Sunday, June 29, 2014

East Bay Furnace

People often say that the Bay Area has an amazing variety of micro-climates. While largely true, the summer weather patterns can be divided into two simple categories: sunny and warm or foggy and cold. Depending on where you are, the ratio of these two weathers changes, sometimes dramatically within a few miles.
We always liked South Bay, because it is mostly sunny, the ocean layer is kept away by the tall Skyline ridge, and if some clouds spill into the valley, sun will burn it off by 11AM. When we lived in San Carlos, just south of 92, and I worked in South San Francisco, I had to deal with the worst weather a bicyclist (or a runner) who works regular hours can imagine. Foggy and cold in the morning. I tried to go running at the Belmont XC course, but quickly got tired by the damp cold mornings with no visibility. Bike commuting to the South City was challenging, too: the sunny hours of the day were spent inside the building and as soon as the fog started to blow down the hill in San Bruno, I climbed up steep hill with freezing wind trying to flush me back down to the valley. At least, the ride was downwind along the Skyline.

I used to ignore the East Bay somewhat (except for road rides to Mt. Hamilton or Mt. Diablo), I never paid much attention to the weather patterns there. Being in Pleasanton now for close to 6 weeks, I realized that even here, there can be a strong daily pattern: The Pleasanton ridge is a barrier to the fog, keeping the town of Pleasanton sunny, but pleasantly cool overnight. The I-580 gap lets lots of fog in and San Ramon and Mt. Diablo are often under a thick marine layer. When this pattern is strong, it is comfortable in town while the ridge is very windy and cold. This was the case for a trail run two weeks ago, when the cold wind forced us to wear headbands and vests.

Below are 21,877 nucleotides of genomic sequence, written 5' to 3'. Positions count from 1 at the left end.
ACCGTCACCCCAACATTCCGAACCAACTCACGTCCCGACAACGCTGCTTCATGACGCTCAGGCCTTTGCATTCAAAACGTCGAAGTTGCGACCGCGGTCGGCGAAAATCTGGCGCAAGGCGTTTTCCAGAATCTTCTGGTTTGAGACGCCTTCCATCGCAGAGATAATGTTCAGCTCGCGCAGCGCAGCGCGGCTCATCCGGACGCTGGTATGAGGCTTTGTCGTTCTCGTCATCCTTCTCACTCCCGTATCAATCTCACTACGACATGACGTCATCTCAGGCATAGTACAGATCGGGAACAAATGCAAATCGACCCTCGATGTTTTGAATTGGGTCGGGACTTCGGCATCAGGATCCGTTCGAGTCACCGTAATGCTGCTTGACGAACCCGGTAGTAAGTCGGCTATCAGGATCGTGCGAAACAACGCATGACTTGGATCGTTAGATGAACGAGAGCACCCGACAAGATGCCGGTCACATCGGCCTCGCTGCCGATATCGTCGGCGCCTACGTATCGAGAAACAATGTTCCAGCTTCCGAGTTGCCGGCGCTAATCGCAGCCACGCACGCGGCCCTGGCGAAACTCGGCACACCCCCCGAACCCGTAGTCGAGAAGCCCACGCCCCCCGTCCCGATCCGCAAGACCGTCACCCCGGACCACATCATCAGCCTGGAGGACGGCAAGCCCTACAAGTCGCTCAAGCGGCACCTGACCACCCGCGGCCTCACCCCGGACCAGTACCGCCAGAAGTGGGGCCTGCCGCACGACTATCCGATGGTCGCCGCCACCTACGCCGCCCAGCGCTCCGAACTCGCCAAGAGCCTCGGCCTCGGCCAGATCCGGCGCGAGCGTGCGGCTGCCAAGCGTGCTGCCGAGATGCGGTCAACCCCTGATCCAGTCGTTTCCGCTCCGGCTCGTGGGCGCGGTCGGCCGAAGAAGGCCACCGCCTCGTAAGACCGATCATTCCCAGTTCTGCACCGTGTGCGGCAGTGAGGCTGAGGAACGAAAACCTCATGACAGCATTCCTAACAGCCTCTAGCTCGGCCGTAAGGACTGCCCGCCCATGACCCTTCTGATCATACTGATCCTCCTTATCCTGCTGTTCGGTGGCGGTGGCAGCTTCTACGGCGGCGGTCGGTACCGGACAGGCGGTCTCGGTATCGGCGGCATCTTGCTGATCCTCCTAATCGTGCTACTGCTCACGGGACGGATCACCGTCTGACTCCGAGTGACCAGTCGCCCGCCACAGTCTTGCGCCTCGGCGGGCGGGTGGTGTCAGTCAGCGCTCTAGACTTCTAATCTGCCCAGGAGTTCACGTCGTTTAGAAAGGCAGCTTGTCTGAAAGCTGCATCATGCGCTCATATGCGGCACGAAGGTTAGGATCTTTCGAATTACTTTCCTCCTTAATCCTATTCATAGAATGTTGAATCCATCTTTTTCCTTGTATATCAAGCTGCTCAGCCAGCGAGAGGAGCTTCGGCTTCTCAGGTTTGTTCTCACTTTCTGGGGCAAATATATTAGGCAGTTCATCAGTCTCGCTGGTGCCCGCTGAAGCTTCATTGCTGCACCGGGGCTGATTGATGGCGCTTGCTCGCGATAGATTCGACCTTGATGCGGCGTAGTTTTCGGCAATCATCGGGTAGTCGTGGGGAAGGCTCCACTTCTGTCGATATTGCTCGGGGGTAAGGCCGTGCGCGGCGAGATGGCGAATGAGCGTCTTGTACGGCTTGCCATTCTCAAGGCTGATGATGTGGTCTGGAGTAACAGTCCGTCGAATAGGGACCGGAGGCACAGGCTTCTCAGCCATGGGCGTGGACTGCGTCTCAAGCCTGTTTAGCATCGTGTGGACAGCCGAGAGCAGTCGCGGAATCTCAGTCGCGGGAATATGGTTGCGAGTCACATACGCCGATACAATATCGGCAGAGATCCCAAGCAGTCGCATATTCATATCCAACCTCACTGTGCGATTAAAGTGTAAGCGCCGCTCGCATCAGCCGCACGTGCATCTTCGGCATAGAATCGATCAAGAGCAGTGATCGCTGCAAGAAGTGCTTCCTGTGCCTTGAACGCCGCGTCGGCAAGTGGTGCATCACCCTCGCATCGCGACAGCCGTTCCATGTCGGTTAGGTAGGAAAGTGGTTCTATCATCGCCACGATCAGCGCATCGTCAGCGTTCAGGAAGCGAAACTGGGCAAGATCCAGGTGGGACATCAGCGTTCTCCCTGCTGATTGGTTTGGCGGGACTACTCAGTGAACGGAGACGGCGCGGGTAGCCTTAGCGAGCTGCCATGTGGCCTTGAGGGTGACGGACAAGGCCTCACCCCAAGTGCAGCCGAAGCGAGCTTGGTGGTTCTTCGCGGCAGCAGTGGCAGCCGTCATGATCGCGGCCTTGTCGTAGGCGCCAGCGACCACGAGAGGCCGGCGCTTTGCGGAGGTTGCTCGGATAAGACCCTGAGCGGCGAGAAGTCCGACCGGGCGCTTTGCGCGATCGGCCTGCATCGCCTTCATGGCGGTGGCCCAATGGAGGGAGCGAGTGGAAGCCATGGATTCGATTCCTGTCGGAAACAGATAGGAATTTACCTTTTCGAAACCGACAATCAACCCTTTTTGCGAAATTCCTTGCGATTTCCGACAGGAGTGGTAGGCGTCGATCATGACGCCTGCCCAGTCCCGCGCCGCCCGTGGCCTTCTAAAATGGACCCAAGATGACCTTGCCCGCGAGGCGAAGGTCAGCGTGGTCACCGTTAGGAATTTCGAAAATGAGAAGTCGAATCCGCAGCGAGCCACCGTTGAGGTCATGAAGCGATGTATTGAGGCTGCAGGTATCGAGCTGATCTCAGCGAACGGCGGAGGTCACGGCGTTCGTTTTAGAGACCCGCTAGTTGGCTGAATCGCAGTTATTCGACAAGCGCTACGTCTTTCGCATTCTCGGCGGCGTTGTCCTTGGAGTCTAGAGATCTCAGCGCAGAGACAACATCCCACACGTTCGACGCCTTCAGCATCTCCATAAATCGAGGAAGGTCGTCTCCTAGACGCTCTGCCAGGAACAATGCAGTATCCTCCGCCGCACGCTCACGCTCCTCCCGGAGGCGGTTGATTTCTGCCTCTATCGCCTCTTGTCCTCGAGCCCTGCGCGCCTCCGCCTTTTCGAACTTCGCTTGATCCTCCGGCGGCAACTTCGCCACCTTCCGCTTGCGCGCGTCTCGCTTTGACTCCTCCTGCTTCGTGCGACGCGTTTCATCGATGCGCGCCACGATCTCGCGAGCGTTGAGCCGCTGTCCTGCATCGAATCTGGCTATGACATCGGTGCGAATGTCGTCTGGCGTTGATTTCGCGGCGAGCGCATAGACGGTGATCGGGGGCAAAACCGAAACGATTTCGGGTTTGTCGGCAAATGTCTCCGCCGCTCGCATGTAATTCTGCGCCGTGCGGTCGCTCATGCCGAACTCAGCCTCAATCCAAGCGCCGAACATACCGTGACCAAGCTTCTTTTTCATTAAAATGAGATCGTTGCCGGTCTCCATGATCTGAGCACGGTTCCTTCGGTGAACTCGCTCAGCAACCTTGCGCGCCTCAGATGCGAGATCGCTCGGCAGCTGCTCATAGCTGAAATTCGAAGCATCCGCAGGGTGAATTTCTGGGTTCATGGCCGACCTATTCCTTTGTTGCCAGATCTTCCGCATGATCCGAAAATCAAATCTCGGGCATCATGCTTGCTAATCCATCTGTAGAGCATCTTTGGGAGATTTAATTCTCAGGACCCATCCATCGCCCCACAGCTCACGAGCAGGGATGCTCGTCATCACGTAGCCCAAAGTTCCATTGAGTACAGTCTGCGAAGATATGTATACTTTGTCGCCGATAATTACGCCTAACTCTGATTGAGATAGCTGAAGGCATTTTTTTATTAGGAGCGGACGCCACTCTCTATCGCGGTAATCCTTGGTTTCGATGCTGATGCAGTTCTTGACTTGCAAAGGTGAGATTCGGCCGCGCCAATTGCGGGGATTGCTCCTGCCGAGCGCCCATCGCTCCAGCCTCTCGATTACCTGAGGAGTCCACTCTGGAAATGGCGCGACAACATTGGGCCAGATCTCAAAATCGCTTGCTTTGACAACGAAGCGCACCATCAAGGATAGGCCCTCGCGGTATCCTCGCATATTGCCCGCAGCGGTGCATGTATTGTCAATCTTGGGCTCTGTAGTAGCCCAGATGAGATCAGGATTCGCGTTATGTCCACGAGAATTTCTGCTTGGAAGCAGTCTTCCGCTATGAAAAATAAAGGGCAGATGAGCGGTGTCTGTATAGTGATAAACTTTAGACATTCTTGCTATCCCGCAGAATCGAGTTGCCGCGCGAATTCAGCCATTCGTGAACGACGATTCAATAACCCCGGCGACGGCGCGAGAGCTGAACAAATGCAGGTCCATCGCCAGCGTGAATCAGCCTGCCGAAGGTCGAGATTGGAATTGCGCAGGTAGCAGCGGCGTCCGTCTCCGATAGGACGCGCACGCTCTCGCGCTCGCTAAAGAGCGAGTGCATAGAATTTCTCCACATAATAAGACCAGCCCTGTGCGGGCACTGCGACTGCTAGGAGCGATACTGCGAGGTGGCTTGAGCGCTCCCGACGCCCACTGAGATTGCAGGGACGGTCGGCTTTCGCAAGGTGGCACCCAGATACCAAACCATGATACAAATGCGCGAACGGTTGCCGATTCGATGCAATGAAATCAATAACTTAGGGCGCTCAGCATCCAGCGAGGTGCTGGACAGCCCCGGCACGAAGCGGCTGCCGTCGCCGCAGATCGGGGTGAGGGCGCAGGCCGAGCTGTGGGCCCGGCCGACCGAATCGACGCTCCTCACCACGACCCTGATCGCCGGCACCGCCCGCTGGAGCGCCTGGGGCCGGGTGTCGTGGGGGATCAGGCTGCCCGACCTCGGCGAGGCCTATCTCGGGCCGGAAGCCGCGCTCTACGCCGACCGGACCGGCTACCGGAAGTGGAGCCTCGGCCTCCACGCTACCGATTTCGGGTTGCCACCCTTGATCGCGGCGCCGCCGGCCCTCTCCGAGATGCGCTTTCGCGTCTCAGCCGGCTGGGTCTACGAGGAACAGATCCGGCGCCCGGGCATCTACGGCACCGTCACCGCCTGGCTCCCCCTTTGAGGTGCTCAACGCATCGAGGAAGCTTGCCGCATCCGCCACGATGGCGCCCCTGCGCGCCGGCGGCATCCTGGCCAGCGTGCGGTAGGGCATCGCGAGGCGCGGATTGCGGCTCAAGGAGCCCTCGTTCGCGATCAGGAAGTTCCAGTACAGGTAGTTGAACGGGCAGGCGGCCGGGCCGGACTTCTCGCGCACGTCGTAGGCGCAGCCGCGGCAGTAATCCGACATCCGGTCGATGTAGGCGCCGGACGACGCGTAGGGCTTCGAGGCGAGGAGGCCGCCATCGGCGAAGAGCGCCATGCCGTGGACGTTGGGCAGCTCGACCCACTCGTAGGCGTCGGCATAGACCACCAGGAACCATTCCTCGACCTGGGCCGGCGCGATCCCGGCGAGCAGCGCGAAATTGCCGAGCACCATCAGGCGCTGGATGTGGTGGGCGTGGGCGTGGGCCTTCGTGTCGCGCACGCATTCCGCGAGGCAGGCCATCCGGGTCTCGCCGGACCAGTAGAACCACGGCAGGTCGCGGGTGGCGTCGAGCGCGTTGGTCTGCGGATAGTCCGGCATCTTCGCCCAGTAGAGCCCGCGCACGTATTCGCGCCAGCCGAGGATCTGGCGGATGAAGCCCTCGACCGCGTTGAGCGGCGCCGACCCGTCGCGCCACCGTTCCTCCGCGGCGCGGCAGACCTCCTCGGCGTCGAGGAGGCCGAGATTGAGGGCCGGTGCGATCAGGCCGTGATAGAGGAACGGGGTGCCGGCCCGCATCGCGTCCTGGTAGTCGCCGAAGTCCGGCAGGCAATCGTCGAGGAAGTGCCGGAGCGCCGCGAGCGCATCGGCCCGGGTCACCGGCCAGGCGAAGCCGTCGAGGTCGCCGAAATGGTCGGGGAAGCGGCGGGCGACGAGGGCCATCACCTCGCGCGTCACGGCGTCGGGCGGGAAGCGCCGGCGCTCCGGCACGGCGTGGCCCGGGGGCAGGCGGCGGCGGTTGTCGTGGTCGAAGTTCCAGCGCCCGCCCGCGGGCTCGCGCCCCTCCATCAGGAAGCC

But in many protected valleys, it was hot, combined with the very steep terrain, it was difficult to stay cool.